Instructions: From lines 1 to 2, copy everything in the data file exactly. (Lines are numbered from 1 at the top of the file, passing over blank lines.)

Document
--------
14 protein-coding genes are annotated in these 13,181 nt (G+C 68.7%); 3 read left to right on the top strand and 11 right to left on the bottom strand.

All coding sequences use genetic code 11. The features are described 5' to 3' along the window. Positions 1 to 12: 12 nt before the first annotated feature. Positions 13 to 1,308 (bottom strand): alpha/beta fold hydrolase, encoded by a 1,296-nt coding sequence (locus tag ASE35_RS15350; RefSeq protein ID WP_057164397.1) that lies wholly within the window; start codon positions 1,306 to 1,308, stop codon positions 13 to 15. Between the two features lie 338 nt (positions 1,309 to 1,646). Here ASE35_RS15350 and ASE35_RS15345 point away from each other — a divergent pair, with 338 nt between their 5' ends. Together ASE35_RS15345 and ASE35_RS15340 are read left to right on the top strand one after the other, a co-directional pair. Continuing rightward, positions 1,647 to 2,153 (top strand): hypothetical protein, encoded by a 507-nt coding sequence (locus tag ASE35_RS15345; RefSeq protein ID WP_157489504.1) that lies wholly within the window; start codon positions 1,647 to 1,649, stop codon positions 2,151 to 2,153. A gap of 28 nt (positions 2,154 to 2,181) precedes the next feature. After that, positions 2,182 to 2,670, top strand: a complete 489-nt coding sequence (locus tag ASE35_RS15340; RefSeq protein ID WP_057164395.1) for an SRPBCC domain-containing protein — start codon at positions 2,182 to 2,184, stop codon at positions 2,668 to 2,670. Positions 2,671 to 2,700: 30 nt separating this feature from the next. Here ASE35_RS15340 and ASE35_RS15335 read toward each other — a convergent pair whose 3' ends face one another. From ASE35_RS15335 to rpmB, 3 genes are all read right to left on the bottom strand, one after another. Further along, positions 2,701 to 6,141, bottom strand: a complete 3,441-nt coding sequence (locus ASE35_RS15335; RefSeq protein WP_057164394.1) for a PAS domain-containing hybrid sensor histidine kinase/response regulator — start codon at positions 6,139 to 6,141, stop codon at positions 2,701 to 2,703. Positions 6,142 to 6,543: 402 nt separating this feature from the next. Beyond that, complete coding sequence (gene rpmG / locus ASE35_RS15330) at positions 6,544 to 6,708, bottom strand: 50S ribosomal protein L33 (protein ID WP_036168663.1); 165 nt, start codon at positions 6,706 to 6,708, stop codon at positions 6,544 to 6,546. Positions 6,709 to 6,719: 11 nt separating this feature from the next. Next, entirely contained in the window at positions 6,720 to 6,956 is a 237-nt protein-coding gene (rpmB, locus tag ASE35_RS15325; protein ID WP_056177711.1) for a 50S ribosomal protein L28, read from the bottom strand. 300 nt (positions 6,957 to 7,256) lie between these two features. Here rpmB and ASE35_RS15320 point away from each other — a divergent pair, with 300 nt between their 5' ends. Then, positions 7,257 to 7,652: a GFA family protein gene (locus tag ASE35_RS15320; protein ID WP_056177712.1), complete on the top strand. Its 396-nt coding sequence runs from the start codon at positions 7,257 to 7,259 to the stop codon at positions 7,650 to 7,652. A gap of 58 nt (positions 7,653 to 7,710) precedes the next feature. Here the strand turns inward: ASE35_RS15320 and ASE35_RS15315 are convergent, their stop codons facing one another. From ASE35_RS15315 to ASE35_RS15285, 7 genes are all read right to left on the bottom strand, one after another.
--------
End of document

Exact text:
14 protein-coding genes are annotated in these 13,181 nt (G+C 68.7%); 3 read left to right on the top strand and 11 right to left on the bottom strand.

All coding sequences use genetic code 11. The features are described 5' to 3' along the window. Positions 1 to 12: 12 nt before the first annotated feature. Positions 13 to 1,308 (bottom strand): alpha/beta fold hydrolase, encoded by a 1,296-nt coding sequence (locus tag ASE35_RS15350; RefSeq protein ID WP_057164397.1) that lies wholly within the window; start codon positions 1,306 to 1,308, stop codon positions 13 to 15. Between the two features lie 338 nt (positions 1,309 to 1,646). Here ASE35_RS15350 and ASE35_RS15345 point away from each other — a divergent pair, with 338 nt between their 5' ends. Together ASE35_RS15345 and ASE35_RS15340 are read left to right on the top strand one after the other, a co-directional pair. Continuing rightward, positions 1,647 to 2,153 (top strand): hypothetical protein, encoded by a 507-nt coding sequence (locus tag ASE35_RS15345; RefSeq protein ID WP_157489504.1) that lies wholly within the window; start codon positions 1,647 to 1,649, stop codon positions 2,151 to 2,153. A gap of 28 nt (positions 2,154 to 2,181) precedes the next feature. After that, positions 2,182 to 2,670, top strand: a complete 489-nt coding sequence (locus tag ASE35_RS15340; RefSeq protein ID WP_057164395.1) for an SRPBCC domain-containing protein — start codon at positions 2,182 to 2,184, stop codon at positions 2,668 to 2,670. Positions 2,671 to 2,700: 30 nt separating this feature from the next. Here ASE35_RS15340 and ASE35_RS15335 read toward each other — a convergent pair whose 3' ends face one another. From ASE35_RS15335 to rpmB, 3 genes are all read right to left on the bottom strand, one after another. Further along, positions 2,701 to 6,141, bottom strand: a complete 3,441-nt coding sequence (locus ASE35_RS15335; RefSeq protein WP_057164394.1) for a PAS domain-containing hybrid sensor histidine kinase/response regulator — start codon at positions 6,139 to 6,141, stop codon at positions 2,701 to 2,703. Positions 6,142 to 6,543: 402 nt separating this feature from the next. Beyond that, complete coding sequence (gene rpmG / locus ASE35_RS15330) at positions 6,544 to 6,708, bottom strand: 50S ribosomal protein L33 (protein ID WP_036168663.1); 165 nt, start codon at positions 6,706 to 6,708, stop codon at positions 6,544 to 6,546. Positions 6,709 to 6,719: 11 nt separating this feature from the next. Next, entirely contained in the window at positions 6,720 to 6,956 is a 237-nt protein-coding gene (rpmB, locus tag ASE35_RS15325; protein ID WP_056177711.1) for a 50S ribosomal protein L28, read from the bottom strand. 300 nt (positions 6,957 to 7,256) lie between these two features. Here rpmB and ASE35_RS15320 point away from each other — a divergent pair, with 300 nt between their 5' ends. Then, positions 7,257 to 7,652: a GFA family protein gene (locus tag ASE35_RS15320; protein ID WP_056177712.1), complete on the top strand. Its 396-nt coding sequence runs from the start codon at positions 7,257 to 7,259 to the stop codon at positions 7,650 to 7,652. A gap of 58 nt (positions 7,653 to 7,710) precedes the next feature. Here the strand turns inward: ASE35_RS15320 and ASE35_RS15315 are convergent, their stop codons facing one another. From ASE35_RS15315 to ASE35_RS15285, 7 genes are all read right to left on the bottom strand, one after another.